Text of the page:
From: Harriet Jarlett, Planet Earth Online
Published May 28, 2014 08:40 AM

Groundwater and Glaciers

Subglacial lakes in Antarctica might have nutrient-rich groundwater flowing into them, say scientists investigating the origin of the water in ice streams.

Ice streams are huge, fast-flowing glaciers that meander across Antarctica. They are responsible for nearly all of the Antarctic's contribution to sea-level rise, yet scientists have little understanding of where the water flowing through them comes from. This means that the contents of the subglacial lakes which lie underneath these streams is also a mystery.


The new research, published in Geophysical Research Letters shows for the first time where the water going in and out of these ice streams – their hydrologic budget – comes from.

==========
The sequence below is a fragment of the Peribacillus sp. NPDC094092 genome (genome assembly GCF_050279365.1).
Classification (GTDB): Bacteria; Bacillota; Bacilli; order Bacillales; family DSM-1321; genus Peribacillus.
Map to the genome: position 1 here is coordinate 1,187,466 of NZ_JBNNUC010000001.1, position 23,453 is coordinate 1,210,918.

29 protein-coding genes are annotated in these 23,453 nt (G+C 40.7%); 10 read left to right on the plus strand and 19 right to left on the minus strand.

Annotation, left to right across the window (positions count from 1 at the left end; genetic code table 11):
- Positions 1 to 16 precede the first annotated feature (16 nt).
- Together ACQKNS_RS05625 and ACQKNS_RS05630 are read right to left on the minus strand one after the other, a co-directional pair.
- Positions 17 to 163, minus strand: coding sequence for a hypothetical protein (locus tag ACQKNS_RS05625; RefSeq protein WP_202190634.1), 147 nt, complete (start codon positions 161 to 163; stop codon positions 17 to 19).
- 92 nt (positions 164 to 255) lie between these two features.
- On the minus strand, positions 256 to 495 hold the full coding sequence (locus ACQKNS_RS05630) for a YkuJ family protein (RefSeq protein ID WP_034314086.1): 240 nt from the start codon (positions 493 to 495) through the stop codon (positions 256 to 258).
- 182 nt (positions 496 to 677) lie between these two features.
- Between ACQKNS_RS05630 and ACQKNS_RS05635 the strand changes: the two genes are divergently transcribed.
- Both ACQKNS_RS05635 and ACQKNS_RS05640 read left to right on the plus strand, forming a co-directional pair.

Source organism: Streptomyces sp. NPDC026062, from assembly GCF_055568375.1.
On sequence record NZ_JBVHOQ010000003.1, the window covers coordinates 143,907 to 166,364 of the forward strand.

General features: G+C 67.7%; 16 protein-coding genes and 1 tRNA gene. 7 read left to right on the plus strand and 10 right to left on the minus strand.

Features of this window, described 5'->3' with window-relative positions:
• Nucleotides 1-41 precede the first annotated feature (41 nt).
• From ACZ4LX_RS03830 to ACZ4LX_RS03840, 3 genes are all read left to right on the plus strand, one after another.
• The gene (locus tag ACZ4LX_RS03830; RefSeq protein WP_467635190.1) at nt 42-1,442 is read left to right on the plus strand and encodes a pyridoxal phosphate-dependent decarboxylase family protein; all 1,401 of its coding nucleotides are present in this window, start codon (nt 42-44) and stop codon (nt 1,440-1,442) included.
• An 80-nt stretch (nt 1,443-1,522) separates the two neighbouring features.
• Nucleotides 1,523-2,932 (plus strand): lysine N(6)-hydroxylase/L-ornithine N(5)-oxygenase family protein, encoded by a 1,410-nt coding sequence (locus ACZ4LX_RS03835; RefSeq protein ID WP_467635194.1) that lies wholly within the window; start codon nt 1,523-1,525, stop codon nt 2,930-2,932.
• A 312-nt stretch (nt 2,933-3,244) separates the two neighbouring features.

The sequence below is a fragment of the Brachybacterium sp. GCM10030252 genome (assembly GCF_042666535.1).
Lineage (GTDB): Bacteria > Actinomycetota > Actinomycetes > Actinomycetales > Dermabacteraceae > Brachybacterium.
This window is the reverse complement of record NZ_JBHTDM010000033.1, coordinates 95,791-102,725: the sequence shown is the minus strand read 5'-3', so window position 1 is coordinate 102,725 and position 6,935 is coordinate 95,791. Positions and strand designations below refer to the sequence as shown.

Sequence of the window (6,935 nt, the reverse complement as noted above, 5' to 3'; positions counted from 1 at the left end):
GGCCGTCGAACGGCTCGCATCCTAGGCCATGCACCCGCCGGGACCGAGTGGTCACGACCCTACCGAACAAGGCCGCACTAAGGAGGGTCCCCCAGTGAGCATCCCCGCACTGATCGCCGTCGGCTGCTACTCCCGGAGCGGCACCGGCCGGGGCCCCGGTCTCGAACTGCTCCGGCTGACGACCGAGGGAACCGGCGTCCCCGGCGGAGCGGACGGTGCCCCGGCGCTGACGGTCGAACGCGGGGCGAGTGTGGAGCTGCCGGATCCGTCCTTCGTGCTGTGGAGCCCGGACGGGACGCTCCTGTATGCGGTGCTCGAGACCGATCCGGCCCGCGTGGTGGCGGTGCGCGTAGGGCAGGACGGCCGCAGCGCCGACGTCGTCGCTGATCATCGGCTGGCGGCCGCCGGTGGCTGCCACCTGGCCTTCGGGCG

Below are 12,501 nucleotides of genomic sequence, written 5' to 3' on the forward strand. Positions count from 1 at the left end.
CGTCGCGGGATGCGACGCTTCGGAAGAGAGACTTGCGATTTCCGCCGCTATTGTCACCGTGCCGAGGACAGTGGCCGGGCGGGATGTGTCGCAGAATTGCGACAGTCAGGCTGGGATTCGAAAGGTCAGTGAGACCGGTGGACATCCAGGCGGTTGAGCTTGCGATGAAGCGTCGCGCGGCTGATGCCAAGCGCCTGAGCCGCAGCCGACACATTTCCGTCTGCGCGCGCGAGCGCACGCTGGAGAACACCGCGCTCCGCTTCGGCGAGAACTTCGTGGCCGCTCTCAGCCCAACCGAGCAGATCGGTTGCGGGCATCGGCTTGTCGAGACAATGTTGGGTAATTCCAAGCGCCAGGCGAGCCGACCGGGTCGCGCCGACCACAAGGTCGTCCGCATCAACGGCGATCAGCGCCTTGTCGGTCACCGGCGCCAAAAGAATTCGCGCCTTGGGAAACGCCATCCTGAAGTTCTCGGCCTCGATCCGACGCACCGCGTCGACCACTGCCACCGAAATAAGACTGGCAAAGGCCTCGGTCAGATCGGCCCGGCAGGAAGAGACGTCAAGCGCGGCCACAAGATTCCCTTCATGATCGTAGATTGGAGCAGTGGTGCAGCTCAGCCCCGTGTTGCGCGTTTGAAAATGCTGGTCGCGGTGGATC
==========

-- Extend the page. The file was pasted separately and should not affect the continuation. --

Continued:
'It's important to understand and quantify the hydrologic budget of these ice streams, as this can control the lubrication and ultimately how fast these ice streams move,' explains Dr Poul Christoffersen of the Scott Polar Research Institute, lead researcher on the study.

'Some of these glaciers are slowing, some are speeding up and that's all in response to changes in the configuration of sources and sinks of water. If we're trying to understand what they'll be doing in future we need to understand how they have behaved in the past.'

Photo of Antarctica - Paradise Harbor via Shutterstock.

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